Charting the lives of Queen Victoria's five daughters, this book closely examines a generation of royal women who were dominated by their mother and married off as much for political considerations as for love. Vicky, Alice, Helena, Louise, and Beatrice would come to share many of the social restrictions and familial machinations borne by ...
Charting the lives of Queen Victoria's five daughters, this book closely examines a generation of royal women who were dominated by their mother and married off as much for political considerations as for love. Vicky, Alice, Helena, Louise, and Beatrice would come to share many of the social restrictions and familial machinations borne by nineteenth-century women of far less-exulted class, before finally being passed over entirely with the accession of their brother Bertie to the throne. Principally researched at the houses and palaces of its five subjects in London, Scotland, Berlin, Darmstadt, and Ottawa.
Good. Very minimal damage to the cover no holes or tears, only minimal scuff marks minimal wear binding majority of pages undamaged minimal creases or tears. Book may have writing, underlining, highlighting, wear to cover and corners, notes in margins, writing.
Fair. Good copy for reading, may have heavy page wear with writing textual notes highlighting or be an heavily used ex library copy with library markings, stickers or stamps. Dust jacket or accessories may not be included.
I have not read this book yet. I wanted it for a reference. MJB
Apr 26, 2012
An excellent account of the ways in which the daughters of Queen Victoria were married into the Crowned Heads of Europe prior to the First World War.
Jul 6, 2007
More than cages
It really can't have been much fun being a nineteenth century Royal. But these people in cages can certainly be fun to read about. You can squirm at the stifling ceremonial, groan over the marriages labeled "Trouble" before they start, and wonder why such tragedies as WWI hang on the trivia of royal entanglements. But under all the intrigue and nonsense you find real people with real heartbreaks, ambitions, frustrated intelligences and simple or complicated enjoyments. Each of Victoria's daughters is a person worth thinking about and making vicarious friends with. Their lives must often have been boring but one is not bored in reading about what it was like to be the people they were and to reach out to them a friendly hand and heart. History is people, after all.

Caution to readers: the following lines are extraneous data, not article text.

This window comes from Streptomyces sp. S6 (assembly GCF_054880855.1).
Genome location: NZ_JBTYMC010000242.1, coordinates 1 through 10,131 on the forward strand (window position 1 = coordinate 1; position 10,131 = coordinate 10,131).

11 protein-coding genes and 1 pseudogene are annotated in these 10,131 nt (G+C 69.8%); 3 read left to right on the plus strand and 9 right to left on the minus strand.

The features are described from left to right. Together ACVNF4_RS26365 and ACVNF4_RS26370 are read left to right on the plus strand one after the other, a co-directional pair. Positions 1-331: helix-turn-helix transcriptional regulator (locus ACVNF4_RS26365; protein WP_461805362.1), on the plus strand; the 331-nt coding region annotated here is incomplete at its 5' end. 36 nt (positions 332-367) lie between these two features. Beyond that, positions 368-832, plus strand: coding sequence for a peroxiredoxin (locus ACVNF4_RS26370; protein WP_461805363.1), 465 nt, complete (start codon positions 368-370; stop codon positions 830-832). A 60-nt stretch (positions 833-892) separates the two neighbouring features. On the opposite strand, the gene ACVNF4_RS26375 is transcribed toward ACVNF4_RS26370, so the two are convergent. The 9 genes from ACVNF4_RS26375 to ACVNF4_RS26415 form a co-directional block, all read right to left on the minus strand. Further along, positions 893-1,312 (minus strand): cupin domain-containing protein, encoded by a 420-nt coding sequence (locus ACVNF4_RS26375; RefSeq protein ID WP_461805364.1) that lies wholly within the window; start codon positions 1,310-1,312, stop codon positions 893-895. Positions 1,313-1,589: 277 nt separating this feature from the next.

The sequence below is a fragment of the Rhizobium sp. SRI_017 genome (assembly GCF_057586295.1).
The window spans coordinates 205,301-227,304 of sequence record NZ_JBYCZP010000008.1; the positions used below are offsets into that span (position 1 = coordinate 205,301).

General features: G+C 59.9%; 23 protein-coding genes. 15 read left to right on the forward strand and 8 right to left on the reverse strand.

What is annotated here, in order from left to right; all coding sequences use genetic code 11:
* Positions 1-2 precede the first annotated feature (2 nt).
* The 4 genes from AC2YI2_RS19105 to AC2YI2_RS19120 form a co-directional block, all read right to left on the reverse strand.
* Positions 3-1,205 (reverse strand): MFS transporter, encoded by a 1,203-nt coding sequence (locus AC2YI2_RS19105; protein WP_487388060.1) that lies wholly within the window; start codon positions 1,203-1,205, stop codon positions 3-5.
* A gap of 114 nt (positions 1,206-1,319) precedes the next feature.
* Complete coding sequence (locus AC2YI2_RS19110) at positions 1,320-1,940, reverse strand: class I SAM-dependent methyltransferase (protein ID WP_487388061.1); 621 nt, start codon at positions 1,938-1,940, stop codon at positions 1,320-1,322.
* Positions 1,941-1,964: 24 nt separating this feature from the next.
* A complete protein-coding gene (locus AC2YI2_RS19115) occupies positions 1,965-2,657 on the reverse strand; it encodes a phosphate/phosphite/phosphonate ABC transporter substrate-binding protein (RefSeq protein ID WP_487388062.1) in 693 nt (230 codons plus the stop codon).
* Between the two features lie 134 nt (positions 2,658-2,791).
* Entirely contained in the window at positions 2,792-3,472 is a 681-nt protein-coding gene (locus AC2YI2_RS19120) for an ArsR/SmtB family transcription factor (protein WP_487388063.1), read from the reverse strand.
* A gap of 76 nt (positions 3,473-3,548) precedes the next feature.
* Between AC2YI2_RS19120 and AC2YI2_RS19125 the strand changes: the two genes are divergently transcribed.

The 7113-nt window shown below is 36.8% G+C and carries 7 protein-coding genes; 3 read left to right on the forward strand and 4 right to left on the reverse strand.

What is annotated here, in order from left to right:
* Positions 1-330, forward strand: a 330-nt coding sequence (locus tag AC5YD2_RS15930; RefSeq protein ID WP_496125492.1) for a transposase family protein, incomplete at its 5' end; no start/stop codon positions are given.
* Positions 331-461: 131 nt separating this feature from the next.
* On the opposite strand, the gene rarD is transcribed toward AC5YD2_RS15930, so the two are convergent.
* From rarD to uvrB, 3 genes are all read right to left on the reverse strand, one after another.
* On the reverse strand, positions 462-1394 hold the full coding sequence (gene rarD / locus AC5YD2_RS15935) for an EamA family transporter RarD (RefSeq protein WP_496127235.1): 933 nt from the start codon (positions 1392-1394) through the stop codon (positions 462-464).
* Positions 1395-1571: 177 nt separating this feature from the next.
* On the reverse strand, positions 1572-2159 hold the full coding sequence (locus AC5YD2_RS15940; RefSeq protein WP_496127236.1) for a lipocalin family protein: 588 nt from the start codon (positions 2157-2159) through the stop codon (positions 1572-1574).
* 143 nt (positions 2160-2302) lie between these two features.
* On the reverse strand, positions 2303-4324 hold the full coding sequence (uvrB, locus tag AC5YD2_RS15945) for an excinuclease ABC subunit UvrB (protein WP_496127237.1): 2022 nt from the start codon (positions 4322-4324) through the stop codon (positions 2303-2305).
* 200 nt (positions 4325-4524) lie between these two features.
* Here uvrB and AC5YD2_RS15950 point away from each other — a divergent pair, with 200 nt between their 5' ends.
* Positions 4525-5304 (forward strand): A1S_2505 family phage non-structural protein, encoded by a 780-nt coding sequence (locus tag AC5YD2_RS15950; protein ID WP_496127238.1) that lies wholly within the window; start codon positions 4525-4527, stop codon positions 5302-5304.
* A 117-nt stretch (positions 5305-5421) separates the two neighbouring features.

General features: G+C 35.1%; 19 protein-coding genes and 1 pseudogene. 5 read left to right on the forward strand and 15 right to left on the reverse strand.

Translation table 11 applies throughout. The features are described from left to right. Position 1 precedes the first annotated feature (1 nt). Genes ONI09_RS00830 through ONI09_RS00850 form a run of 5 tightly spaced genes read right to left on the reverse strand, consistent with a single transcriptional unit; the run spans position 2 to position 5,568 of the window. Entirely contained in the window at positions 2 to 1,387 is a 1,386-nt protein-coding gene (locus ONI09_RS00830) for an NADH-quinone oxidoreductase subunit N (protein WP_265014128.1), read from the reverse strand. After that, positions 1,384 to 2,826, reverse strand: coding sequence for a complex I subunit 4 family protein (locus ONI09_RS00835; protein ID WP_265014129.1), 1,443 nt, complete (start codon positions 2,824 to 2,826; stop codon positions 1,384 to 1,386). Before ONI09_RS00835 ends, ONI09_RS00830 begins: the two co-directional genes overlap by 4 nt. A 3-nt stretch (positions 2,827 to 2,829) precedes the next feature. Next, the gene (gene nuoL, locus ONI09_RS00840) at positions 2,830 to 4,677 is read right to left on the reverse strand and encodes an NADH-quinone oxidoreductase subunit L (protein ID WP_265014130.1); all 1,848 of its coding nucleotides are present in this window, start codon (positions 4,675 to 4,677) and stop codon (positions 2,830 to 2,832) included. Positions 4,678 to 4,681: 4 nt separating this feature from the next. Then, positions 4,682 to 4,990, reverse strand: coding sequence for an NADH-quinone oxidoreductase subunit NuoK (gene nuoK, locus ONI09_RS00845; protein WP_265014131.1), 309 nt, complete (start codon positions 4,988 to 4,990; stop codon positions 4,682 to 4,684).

Apr 26, 2007
Victoria's Daughters is a well-written, well-documented account of the upbringing, lives, and deaths of the daughters of Queen Victoria and Prince Albert. A fascinating reading experience, though it frequently left me with the futile desire throttle the famed monarch (and occasionally, the daughters, as well!) A bit like looking through the historical keyhole--a guilty but harmless pleasure , and certainly an eye-opener on Victorian sensibilities, as well as the various forces that led to the tragedies of the Romanov assassinations, and the disturbing circumstances that shaped Kaiser Wilhelm (Victoria's grandson) and ultimately led to World War I.
Publishers Weekly, 1998-10-12 Queen Victoria and Prince Albert had nine childrenæfive of them daughtersæand 40 grandchildren. In this engaging group biography, Packard (Farewell in Splendor) writes about scores of lives and several generations of this fecund couple's progenyæwhich is why the book is best devoured in small bites and why the comprehensive list of "Principal Characters" is indispensable. As a family, the V&As make for a story as dramatic as any fictional saga, but Packard also shows real sympathy and affection for these royal individuals, including the vastly complicated Queen Victoria herself. Packard combed the daily correspondence the sovereign required of her eldest daughter, Vicky, as well as letters, journals, memoirs and biographies of the other principals involved. In addition, his loving (or disparaging) descriptions of the five daughters' residences in London, Argyll, Berlin, Darmstadt and Ottowa reflect his eager research. History was no mere backdrop to these lives: Vicky's eldest child, Willy, grew up to become Kaiser Wilhelm II, to her great despair, and Alice's daughter Alexandra married Tsar Nicholas II. Packard's narrative is accessible, unpretentious and solidly written (except for one particularly bad pun on a widow's peak). He manages to treat historical events succinctly while emphasizing the princesses' individual lives and family relationships, their talents in music and art, their patronage of schools and hospitals and their pioneering advocacy of women's education and employment. (Nov.)
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